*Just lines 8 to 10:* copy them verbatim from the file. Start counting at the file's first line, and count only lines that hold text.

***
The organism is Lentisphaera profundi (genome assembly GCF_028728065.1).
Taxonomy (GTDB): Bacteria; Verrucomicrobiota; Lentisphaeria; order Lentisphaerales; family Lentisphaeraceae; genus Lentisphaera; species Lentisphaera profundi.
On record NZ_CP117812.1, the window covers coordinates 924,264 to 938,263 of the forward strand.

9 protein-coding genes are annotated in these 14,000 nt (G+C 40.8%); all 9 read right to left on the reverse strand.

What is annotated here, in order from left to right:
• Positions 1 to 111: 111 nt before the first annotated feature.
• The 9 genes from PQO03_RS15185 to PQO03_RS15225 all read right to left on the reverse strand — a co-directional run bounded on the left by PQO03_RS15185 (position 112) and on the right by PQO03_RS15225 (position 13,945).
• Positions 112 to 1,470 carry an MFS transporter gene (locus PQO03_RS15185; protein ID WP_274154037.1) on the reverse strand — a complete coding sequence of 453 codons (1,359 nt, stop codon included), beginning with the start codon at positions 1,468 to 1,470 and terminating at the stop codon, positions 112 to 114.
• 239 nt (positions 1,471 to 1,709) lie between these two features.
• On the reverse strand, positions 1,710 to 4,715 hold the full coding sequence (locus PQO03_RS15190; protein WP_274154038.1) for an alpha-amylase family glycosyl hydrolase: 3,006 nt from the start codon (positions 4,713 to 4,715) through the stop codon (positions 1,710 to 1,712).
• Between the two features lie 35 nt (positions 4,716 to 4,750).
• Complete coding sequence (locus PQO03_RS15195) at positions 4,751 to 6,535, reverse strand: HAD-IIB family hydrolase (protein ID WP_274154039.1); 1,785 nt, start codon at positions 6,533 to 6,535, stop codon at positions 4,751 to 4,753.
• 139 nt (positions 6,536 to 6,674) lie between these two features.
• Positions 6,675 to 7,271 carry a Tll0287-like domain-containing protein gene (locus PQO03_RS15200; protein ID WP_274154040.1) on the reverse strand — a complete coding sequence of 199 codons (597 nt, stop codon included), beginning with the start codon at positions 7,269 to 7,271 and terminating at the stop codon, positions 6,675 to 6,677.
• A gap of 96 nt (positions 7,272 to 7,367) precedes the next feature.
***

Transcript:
• Positions 112 to 1,470 carry an MFS transporter gene (locus PQO03_RS15185; protein ID WP_274154037.1) on the reverse strand — a complete coding sequence of 453 codons (1,359 nt, stop codon included), beginning with the start codon at positions 1,468 to 1,470 and terminating at the stop codon, positions 112 to 114.
• 239 nt (positions 1,471 to 1,709) lie between these two features.
• On the reverse strand, positions 1,710 to 4,715 hold the full coding sequence (locus PQO03_RS15190; protein WP_274154038.1) for an alpha-amylase family glycosyl hydrolase: 3,006 nt from the start codon (positions 4,713 to 4,715) through the stop codon (positions 1,710 to 1,712).